The Power of Lil Wayne's Katrina Bars on "Feel Me"

"Weezy F Baby, now the F is for FEMA."
August 9, 2017, 10:19pm

Day 322: "Feel Me" – Tha Carter II, 2005

"They got the shivers, man, I got the fever / I gotta bring the hood back after Katrina / Weezy F Baby, now the F is for FEMA."

Hurricane Katrina changed America, and it changed Lil Wayne's career. By 2005, he was living primarily in Miami, but he was still undeniably a New Orleans artist, and there was no way that Tha Carter II, released three months after Katrina, wouldn't be viewed as a commentary on the storm. Since it was almost entirely recorded before the storm, it barely addressed current events—that would mostly come later, on songs like "Georgia… Bush" and "Tie My Hands." Wayne's role at first was more symbolic: Even as New Orleans the city was quite literally drowning, the best rapper alive was rising from the chaos. Even as the people caught in the path of the storm felt the neglect of the government, Lil Wayne was speaking, as he says here, for them. An interlocutor asks, "so, is your music considered the voice of urban America or America period?" Wayne replies, "I mean, I would say the voice of the hood, 'cause that's who I speak for."


Wayne wasn't hit too hard personally by the storm. He had already relocated to Miami, and, in fact, he was doing the interview for his XXL cover story in Florida the day Katrina hit New Orleans. An insert in that story noted that his family was safe, although his mother's newly built house was destroyed, and both Baby's house and the Cash Money headquarters were totally flooded (it also noted that he planned to donate a dollar per sale of the album to hurricane relief, although I haven't been able to find any more about that). Cash Money ended up moving to Miami permanently.

That move may have actually helped Lil Wayne's career by exposing him to a wider audience and getting him out of the regional box that he risked being trapped in. It almost certainly gave a boost to the local music industry, which exploded in the next few years via DJ Khaled and Rick Ross. But all that came at the expense of what Wayne's superstardom might have done for New Orleans had he stayed in the city (on the other hand, Wayne has spent so much time on the road, it's hard to say if he would have been around anyway; he said in 2006 that he planned to spend "80 percent" of his time in New Orleans going forward). Unlike the way that, say, his protegé Drake has helped birth an entire movement of music in Toronto, Wayne has spent very little of his time championing the next wave of New Orleans culture. There hasn't been a breakout superstar from the city since Wayne himself.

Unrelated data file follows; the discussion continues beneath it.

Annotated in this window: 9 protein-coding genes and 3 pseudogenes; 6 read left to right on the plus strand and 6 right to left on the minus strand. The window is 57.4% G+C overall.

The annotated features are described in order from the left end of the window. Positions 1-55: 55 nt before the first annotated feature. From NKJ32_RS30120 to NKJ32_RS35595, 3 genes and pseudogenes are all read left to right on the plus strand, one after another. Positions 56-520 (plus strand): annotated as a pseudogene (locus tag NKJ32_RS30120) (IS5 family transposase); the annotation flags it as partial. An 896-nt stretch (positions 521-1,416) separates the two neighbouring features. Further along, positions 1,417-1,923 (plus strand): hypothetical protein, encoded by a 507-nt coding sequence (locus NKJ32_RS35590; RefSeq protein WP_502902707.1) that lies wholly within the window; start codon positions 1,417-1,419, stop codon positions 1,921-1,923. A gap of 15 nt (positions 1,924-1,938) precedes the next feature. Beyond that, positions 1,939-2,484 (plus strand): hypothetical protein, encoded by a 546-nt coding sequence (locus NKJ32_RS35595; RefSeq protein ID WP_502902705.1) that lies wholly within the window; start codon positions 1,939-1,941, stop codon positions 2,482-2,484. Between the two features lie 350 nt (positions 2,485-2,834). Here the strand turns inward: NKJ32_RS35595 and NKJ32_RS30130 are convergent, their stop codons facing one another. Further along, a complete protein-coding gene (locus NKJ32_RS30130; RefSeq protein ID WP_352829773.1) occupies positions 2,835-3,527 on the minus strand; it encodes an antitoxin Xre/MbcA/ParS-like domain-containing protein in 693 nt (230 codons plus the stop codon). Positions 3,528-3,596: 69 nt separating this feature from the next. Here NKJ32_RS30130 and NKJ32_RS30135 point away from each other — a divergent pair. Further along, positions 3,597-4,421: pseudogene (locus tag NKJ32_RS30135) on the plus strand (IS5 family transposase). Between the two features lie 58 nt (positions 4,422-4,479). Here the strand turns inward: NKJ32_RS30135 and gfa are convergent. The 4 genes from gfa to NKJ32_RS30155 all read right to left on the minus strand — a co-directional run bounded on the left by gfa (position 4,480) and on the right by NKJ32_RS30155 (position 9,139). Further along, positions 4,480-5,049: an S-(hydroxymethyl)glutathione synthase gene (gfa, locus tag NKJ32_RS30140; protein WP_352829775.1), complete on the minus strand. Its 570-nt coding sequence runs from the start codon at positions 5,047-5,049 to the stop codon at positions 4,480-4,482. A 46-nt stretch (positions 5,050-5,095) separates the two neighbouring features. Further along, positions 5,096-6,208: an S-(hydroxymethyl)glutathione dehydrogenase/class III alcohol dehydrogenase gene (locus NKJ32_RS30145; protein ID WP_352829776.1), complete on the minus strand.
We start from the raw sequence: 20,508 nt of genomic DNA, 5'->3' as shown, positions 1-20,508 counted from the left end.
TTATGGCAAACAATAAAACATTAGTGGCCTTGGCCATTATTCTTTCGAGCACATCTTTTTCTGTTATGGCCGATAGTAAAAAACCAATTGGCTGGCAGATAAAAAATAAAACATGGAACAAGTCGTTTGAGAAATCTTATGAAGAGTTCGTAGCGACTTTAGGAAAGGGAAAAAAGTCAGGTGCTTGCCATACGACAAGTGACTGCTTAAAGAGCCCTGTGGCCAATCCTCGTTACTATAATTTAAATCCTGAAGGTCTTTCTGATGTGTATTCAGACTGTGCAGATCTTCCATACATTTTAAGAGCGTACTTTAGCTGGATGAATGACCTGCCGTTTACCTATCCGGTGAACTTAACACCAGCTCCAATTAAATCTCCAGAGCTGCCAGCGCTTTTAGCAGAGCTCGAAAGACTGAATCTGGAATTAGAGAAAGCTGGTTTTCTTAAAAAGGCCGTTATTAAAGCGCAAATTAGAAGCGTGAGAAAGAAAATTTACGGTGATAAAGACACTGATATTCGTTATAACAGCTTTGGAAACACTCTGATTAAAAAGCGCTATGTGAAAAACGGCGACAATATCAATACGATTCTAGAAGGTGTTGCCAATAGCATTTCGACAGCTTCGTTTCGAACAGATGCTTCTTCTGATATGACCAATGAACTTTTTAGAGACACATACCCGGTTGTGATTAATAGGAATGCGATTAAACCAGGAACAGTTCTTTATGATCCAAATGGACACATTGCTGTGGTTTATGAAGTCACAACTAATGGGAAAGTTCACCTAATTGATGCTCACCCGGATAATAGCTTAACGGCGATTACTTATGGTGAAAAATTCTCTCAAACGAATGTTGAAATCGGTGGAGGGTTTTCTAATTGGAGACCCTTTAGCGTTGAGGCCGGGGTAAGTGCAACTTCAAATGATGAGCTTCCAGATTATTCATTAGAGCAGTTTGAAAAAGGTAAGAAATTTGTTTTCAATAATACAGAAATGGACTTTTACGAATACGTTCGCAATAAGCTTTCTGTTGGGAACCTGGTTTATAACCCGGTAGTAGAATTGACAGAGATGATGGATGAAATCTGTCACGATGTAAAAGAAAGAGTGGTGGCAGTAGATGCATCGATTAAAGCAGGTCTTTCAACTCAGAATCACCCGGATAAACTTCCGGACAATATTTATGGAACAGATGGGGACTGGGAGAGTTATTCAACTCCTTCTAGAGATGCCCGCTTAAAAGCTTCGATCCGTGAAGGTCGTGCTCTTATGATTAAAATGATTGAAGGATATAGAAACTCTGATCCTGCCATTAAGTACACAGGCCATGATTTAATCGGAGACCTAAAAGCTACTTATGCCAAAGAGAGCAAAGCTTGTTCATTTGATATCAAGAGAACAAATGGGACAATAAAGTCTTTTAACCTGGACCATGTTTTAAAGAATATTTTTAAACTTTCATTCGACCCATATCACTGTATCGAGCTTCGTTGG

Fortunately, the last few years have seen something of an attempt to course correct, with the launch of his Lil Weezyana Fest. And that period has coincided with a renaissance of the city's image in pop music at large. I recently watched Solange and Frank Ocean perform back to back: The latter was displaced from New Orleans after Katrina, while the former moved there in 2013, prompting a wave of young black creatives to do the same. Seeing them, I was prompted to think about the effects of Katrina on American pop music; it doesn't seem like a coincidence that one of the defining rappers of our era is a New Orleans artist whose career exploded in the wake of Katrina, even if many people might be more likely to see Lil Wayne as being from Mars. At the same time, what would it look like if Katrina hadn't happened? What kind of star might Lil Wayne have become instead? What kind of star might America have looked for instead?

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